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How to start boxing

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Many people feel a flood of inspiration to start boxing. Whether it’s because they’ve been a fight fan for years, because they’re out of shape and need a dynamic method to burn calories or because they were bullied and feel fragile and want to learn to fight to defend themselves, boxing is a beautiful sport, artful fighting style and way of life that almost anyone can get into.

But how to start? How does one get into boxing? What will you need? These questions and more are what we’re going to answer in this complete guide to how to start boxing. 

What does starting boxing involve?

Getting started is often the hardest part. How to start boxing means looking at several key aspects of what boxing includes:

  • Training.
  • Fitness.
  • Fighting.

Many people will assume they’re not fit enough to start boxing. But this isn’t always true. While your fitness level will determine at what level you can begin, almost anyone at any fitness level can start boxing. 

You can start boxing today by either:

  • Joining a local boxing gym.
  • Hiring a personal boxing trainer.
  • Buying boxing gear and a heavy bag.
  • Starting a new fitness regime.
  • Researching and learning the basics.

Because boxing is a multifaceted sport and activity made up of training, fitness and fighting, the fact is you can start boxing by checking off one or several of these aspects. But while going out for a run can be seen as part of your new boxing regime, this doesn’t make you a boxer. While we recommend just getting started as vital to focusing your mind and getting the wheel turning to start boxing, we also believe the best way to truly get started is to either join a boxing gym or hire a personal boxing trainer.

Join a boxing gym.

Joining a boxing gym might be the single best ticket to get started in boxing. Try searching for local gyms online or ask friends and family if they know any. It’s in the boxing gyms you’ll find those who know all about the sport. 

Going to the top is your best bet. Ask for the manager or the trainer with the most credentials. Those with the most experience will often be the best. Ask how much it would be to train there and start training there if you can afford it. Simply being in the gym, soaking up the atmosphere and watching others with more experience will do you wonders. 

And if you can find an ex-boxer or a trainer who’s trained professional fighters, all the better.

Hire a personal boxing trainer.

Everyone’s heard of personal training. There are personal boxing trainers, too. This will likely be more expensive than joining a boxing gym. But the benefit of hiring a personal boxing trainer is that they can provide personalised one-to-one guidance and critique. Unlike going to a boxing gym to wait to get trained, hiring a personal boxing trainer means the attention is all on you.

Learn proper form and technique.

One of the first and most important aspects to learn to start boxing is proper form and technique. This means foot stance, fist placement and punching technique among other things. If you choose to join a boxing gym or hire a personal boxing trainer, you’ll be taught these beginner vitals. If, however, you choose to learn from home, you’ve got the world’s knowledge at your fingertips — watch videos and read about proper form and technique before you start firing punches.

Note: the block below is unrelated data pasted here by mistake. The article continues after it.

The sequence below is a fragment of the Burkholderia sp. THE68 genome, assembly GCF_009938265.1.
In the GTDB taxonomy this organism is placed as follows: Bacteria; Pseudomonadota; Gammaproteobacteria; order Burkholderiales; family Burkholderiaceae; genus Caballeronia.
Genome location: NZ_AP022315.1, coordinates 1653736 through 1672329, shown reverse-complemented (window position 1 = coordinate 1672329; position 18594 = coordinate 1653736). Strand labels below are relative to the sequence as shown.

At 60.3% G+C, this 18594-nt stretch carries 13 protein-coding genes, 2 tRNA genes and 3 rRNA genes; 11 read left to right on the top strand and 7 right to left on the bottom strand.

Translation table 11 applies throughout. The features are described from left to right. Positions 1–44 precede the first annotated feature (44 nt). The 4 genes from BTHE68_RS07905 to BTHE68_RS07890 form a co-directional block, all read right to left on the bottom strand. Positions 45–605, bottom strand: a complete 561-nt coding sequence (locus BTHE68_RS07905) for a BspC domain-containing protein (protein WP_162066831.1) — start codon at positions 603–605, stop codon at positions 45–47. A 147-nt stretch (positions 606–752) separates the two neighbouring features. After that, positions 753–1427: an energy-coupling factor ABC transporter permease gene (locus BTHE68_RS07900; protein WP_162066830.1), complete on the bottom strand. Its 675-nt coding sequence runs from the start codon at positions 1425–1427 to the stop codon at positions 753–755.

Hit the bag.

You’ve seen the films. The slugger hits the bag desperately and without grace. But everyone has to start somewhere. 

Getting a feel for the bag, both the heavy bag and the speed bag, can do wonders for your confidence. It’s also great for releasing stress, anger and anxiety. Once you’ve learned basic proper technique and form, start hitting the bag.

While boxing is complex and has many aspects that make up the sport, punching is what it boils down to. Punching the bag will give you a sense of what proportion. You get to practice your form and technique against a static object with weight against it. While facing a real live opponent won’t be static, feeling your throws hit the target and receiving the tactile feedback is another crucial step in learning the art — and this step is one that really gets you started in boxing.

Raise your fitness.

Boxing fitness isn’t the same as getting fit in a regular gym. Joining a boxing gym or hiring a personal boxing trainer will give you the leg up. But we’ll sum it up in one word: conditioning.

Unless you’re an athlete, if you want to start boxing, you’ll need to raise your fitness through the proper conditioning. This means training like a boxer trains. Your cardiovascular fitness must be increased. Your core strength and stability must improve. And your flexibility and mobility must be made better.

Running, swimming, hitting the bags, core work and dynamic stretching are all important aspects of raising your fitness to start boxing. Think less about heavy-duty weight training. Think more about raising your heart rate and breaking a sweat. When it comes to fighting in the ring, you’ll need every ounce of heart you can muster to last.

Track your progress.

Finally, track your progress. Especially in the beginning, tracking your progress is vital. It’s also fun. So long as you’re dedicated, you should see quick returns on personal investment. The more you put in the more you get out of it.

The simplest way is to keep a log book. Track your weight, record time bests and make notes on your progress. This will help keep you motivated and allow you to know with precision where you are and where you need to go to achieve your goals and ambitions as either an amateur boxer or perhaps as one dreaming to go pro.

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